'By design or default, the BJP's election strategy militated against the very essence of Karnataka politics and the idea of Karnataka.'
"The people of Karnataka are very clear that they don't want to be governed by the party which is in power at the Centre -- this forms an important part of the political conscience of Karnataka. I would term this as the 'Karnataka version of regional politics'," says A Narayana, professor of public policy and governance at the Azim Premji University, Bengaluru.
Professor Narayana was the Karnataka state coordinator for the World Bank's Land Governance Assessment Framework Project and a consultant for the Karnataka government's high-power committee on restructuring the governance of Bengaluru city. He was also member of the technical committee constituted by the Election Commission of India to promote electoral literacy in India.
"The big political challenge for the Congress is the 36% vote garnered by the BJP... Unless the Congress is able to build a coalition of voters who do not vote for the BJP because they don't like the BJP's ideology, the Congress will have a sword hanging over its head," Professor Narayana, a former journalist, tells Rediff.com's Archana Masih in a two-part phone interview.
What have been your foremost takeaways from the Karnataka mandate?
This election was centred around the idea of Karnataka. The BJP was not fighting the Congress or the JD-S, but the very idea of Karnataka.
Karnataka has the tendency of voting out the ruling party which shows that the state's electorate subjects the incumbent to the highest standards of accountability. This is part of the psyche of the people of Karnataka.
The people of Karnataka are very clear that they don't want to be governed by the party which is in power at the Centre -- this forms an important part of the political conscience of Karnataka and I would term this as the 'Karnataka version of regional politics'.
Since 1983, the state has consistently elected a party which is not in power in Delhi. Even in 2018, Karnataka did not vote for the BJP. The BJP came to power because of 'Operation Kamala' and ruled for the last four years.
Karnataka does not have a regional political party, but this consistent phenomenon is an expression of its regional political aspiration.
The BJP understood that it could not return to power unless it destroyed this particular quality of Karnataka. Therefore, it brandished the slogan of 'double engine sarkar' and projected Prime Minister Modi so that people overlook the factors that contributed to the anti-incumbency.
By design or default, the election strategy of the BJP militated against the very essence of Karnataka politics and the idea of Karnataka.
The result shows that the idea of Karnataka has reasserted itself. In my opinion, this was not an ordinary electoral battle -- a fight between two parties, but a battle which upheld the federal nature of the Indian Constitution.
Do you foresee an arrangement where the chief minister's post will be shared by Mr Siddaramaiah and Mr D K Shivakumar for 2.5 years each with the latter leading the party into the next assembly election?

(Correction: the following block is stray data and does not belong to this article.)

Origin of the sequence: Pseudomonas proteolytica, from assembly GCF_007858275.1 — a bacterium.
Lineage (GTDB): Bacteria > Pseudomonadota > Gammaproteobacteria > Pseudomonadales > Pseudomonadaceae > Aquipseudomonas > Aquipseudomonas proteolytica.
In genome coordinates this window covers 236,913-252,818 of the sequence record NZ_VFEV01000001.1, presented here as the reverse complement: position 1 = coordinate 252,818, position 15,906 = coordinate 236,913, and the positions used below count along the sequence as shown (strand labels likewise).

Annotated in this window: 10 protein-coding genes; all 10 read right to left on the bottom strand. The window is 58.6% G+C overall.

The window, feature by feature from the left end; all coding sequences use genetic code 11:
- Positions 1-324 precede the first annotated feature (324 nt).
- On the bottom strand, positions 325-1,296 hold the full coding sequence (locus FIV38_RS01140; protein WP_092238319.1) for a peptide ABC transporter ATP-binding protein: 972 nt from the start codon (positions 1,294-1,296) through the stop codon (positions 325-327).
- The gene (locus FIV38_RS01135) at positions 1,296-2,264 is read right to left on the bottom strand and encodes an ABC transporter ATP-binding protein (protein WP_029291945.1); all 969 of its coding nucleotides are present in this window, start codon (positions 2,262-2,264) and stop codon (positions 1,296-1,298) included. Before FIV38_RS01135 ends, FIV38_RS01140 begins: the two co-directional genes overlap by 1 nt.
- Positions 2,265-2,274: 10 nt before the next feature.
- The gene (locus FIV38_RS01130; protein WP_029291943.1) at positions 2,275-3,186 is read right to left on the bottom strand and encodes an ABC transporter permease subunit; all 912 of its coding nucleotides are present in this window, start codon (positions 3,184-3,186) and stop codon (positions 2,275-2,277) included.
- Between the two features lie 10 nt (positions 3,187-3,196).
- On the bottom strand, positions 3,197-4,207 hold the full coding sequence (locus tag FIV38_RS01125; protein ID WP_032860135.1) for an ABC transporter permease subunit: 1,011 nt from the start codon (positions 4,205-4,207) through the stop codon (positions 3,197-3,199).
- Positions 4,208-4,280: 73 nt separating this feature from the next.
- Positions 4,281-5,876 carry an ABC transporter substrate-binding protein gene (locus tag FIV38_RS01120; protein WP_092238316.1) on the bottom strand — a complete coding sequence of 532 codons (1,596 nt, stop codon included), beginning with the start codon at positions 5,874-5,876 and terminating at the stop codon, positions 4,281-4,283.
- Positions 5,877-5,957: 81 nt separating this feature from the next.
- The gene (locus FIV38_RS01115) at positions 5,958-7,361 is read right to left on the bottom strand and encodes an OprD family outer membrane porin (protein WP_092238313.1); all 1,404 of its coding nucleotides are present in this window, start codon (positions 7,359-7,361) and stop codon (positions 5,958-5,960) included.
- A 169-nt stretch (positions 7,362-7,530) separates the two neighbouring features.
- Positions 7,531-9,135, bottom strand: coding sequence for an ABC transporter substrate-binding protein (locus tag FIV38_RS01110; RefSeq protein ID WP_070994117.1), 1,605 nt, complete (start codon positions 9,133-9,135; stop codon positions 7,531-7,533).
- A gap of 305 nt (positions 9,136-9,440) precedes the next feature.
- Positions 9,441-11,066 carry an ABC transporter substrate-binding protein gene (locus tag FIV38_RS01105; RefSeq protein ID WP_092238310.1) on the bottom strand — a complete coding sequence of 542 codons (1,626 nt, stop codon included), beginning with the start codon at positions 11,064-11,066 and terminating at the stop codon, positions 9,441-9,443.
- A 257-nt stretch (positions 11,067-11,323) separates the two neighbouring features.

Will it satisfy both leaders and prevent dissension within the party?
Political dissidence used to be the character of Karnataka political parties, whether there was only one or multiple contenders for the CM's post.
The Congress was plagued by dissension right up to 1994 where the authority of the CM was challenged several times. But there were two Congress regimes -- 1999-2004 and 2013-2018 -- that were totally free from dissidence which shows a maturity and evolution in the party.
It was indeed a long process of evolution -- 1950-1994 -- 44 years -- for the Congress to achieve that level of political maturity.
As far as the CM is concerned it will be decided by the high command, but the public display of maturity shown by both leaders, especially Shivakumar, suggests that this will not pose a problem for the party.
The relationship between the two front-ranking leaders should not be an issue and it is most likely that there will be two CMs in this term.
What do you see as the most potent challenge to the Congress going forward?
The big political challenge for the Congress is the 36% vote garnered by the BJP.
People who vote for the BJP do so because of its ideology. Those who don't vote for the BJP, do not know why they are not voting for the BJP -- they decide not to vote for the BJP not because they don't like their ideology, but for some other reasons.
Unless the Congress is able to build a coalition of voters who do not vote for the BJP because they don't like the BJP's ideology, the Congress will have a sword hanging over its head.
The economic challenge, of course, will be to finance the programmes announced by the Congress, but it is not impossible.
However, nobody questions the BJP about how it will generate funds when it promises to build grand temples and monuments, but when it comes to transferring funds from the exchequer for welfare schemes for the poor it is termed as 'freebies'.
Often public funds are spent on unnecessary projects under the tag of 'development', for example, opening a new airport in Shimoga when there is already an airport in Mangalore within a distance of 200 kms.
One has to see the economic rationale behind such projects and the Congress should have the courage to challenge this sort of development model.
They should also have the conviction in the Constitution to challenge the BJP's communalism which I'm afraid many politicians in the Congress don't have.
Feature Presentation: Aslam Hunani/Rediff.com